In the Groove — 2Q2019 issue

Groovy com­pe­ti­tion in rhythm game market

Just when Kon­ami thought it had the mar­ket cor­nered on rhythm games along came In the Groove. The series took the for­mula of timed arrows, music and dance charts and finessed it into bet­ter charts and sen­si­ble rat­ings; or, you know, things Kon­ami lacked after eight games. In the Groove didn’t nec­es­sar­ily per­fect the mar­ket prod­uct but it intro­duced com­pe­ti­tion in a nice pack­age that still holds up today.

ITG has the same for­mula as Dance Dance Rev­o­lu­tion: Arrows are timed to a song to rise (or drop, depend­ing on the song mod­i­fi­ca­tion used) to meet hold­ers. You’re judged on the tim­ing of your steps and either pass the song or fail based on the cumu­la­tive score and effect of your tim­ing. Let’s not get it twisted, though: DDR and ITG are the same thing. Given that ITG cribs a lot of its ele­ments from the orig­i­na­tor of the rhythm dance game genre, you aren’t likely to see any­thing new or mind-blowing when it comes to ITG.

Where ITG shines par­tic­u­larly, how­ever, is the inter­face and the song choices. There’s a lot to like in those dif­fer­ences. The song wheel inter­face — which presents songs for play — is crisp as are the song titles. The graph­ics appear to mimic the best parts of the DDR inter­face, which is help­ful since DDR made an ill-advised change to its look shortly after. It’s also the intri­cate details such as being able to see a song’s BPM while choos­ing song mods.

In the Groove’s musi­cal selec­tion is no slouch, either. Many songs sound like some­thing in DDR’s cat­a­log; for exam­ple, there’s a series of remixes that imme­di­ately calls to mind the Para­noia sig­na­ture series of DDR. There’s a lot to like with a vari­ety of gen­res represented.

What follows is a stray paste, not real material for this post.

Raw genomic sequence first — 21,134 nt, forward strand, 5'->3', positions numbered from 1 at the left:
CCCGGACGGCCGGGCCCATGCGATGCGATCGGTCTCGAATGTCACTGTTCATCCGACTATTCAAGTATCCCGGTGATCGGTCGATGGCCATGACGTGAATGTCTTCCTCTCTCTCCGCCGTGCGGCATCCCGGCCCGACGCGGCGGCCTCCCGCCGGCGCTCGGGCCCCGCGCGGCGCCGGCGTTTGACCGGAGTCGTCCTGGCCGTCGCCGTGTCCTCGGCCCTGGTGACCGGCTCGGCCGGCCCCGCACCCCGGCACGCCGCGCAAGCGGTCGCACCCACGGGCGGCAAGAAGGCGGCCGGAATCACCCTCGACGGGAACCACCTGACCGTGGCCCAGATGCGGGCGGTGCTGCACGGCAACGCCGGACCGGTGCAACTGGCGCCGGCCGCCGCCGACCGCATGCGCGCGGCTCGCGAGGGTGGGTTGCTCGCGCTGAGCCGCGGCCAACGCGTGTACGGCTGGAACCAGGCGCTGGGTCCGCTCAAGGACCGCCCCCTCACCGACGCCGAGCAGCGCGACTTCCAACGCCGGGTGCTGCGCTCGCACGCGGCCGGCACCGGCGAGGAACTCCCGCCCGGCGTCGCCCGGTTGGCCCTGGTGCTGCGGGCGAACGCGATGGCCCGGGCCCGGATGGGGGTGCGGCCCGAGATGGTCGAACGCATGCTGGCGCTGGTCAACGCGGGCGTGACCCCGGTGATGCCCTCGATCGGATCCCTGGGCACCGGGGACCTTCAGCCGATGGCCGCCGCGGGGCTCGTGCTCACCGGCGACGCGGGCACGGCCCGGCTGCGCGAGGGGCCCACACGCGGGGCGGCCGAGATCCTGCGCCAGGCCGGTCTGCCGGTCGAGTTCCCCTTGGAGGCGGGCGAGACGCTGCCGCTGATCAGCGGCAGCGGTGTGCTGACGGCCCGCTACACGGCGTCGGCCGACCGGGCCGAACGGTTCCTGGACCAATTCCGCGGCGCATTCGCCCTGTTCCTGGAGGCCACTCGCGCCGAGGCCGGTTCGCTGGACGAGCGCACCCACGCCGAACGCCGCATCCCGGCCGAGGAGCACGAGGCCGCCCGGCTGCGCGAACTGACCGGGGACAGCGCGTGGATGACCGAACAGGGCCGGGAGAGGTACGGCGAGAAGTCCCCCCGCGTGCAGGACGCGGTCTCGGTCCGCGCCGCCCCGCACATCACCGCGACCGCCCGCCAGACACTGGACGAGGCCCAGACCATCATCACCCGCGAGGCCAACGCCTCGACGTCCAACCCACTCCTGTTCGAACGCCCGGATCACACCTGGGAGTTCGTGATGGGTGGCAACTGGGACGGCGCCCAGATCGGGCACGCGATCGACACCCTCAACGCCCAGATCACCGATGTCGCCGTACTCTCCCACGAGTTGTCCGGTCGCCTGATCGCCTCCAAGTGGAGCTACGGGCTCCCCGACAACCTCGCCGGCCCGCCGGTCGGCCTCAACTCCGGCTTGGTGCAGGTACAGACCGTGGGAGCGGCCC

ITG shines also in its acces­si­bil­ity: If you can play DDR, you’ll be able to pick up ITG. It’s not hard to under­stand since it’s using the same engine as DDR. How­ever, the main playa­bil­ity draw comes in its song charts. ITG’s song charts make sense and are intu­itive and aren’t hap­haz­ardly done or pun­ish­ing. The dif­fi­culty sys­tem also makes sense — intro­duc­ing charts with a higher dif­fi­culty than the stan­dard 10 level sys­tem that DDR used at the time — which is a must have in a danc­ing game.

While ITG is a wel­come change of pace from DDR, there are some nit­picks that bother me about the series in gen­eral. First, some of the song mods avail­able aren’t the most help­ful. I’m not keen on silly mods like mines being a default in songs. Thank­fully, there’s an option to turn off the mod, but it shouldn’t be a default part of songs at any dif­fi­culty. And, like­wise, the use of three and four arrows simul­ta­ne­ously — which requires a hand to hit at all arrows at once — is obnox­ious. If a song requires it, I usu­ally steer clear of it. That’s not good for the song list and replay value if I’m skip­ping tracks, and it’s damp­ens my enthu­si­asm for an oth­er­wise great soundtrack.

ITG gets its point across with inter­est­ing game­play addi­tions, a good sound­track and crisp inter­face. With a few more iter­a­tions of the series after its intro­duc­tion, ITG is great as an alter­na­tive on the rhythm game dance floor.